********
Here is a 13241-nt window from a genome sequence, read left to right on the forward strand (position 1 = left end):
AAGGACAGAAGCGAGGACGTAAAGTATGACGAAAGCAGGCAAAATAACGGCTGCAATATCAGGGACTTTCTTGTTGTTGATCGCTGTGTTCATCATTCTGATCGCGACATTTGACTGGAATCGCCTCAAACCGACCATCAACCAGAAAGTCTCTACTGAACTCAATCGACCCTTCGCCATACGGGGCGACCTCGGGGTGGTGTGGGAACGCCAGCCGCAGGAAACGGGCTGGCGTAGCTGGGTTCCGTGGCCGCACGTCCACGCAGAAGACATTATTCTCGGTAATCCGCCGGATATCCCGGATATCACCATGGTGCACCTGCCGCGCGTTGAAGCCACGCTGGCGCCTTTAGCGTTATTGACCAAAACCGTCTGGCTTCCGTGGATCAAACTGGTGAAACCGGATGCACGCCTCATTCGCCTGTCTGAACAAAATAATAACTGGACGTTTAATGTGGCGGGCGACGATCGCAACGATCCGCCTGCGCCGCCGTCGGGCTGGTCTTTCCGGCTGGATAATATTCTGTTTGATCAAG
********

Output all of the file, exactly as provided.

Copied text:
Here is a 13241-nt window from a genome sequence, read left to right on the forward strand (position 1 = left end):
AAGGACAGAAGCGAGGACGTAAAGTATGACGAAAGCAGGCAAAATAACGGCTGCAATATCAGGGACTTTCTTGTTGTTGATCGCTGTGTTCATCATTCTGATCGCGACATTTGACTGGAATCGCCTCAAACCGACCATCAACCAGAAAGTCTCTACTGAACTCAATCGACCCTTCGCCATACGGGGCGACCTCGGGGTGGTGTGGGAACGCCAGCCGCAGGAAACGGGCTGGCGTAGCTGGGTTCCGTGGCCGCACGTCCACGCAGAAGACATTATTCTCGGTAATCCGCCGGATATCCCGGATATCACCATGGTGCACCTGCCGCGCGTTGAAGCCACGCTGGCGCCTTTAGCGTTATTGACCAAAACCGTCTGGCTTCCGTGGATCAAACTGGTGAAACCGGATGCACGCCTCATTCGCCTGTCTGAACAAAATAATAACTGGACGTTTAATGTGGCGGGCGACGATCGCAACGATCCGCCTGCGCCGCCGTCGGGCTGGTCTTTCCGGCTGGATAATATTCTGTTTGATCAAG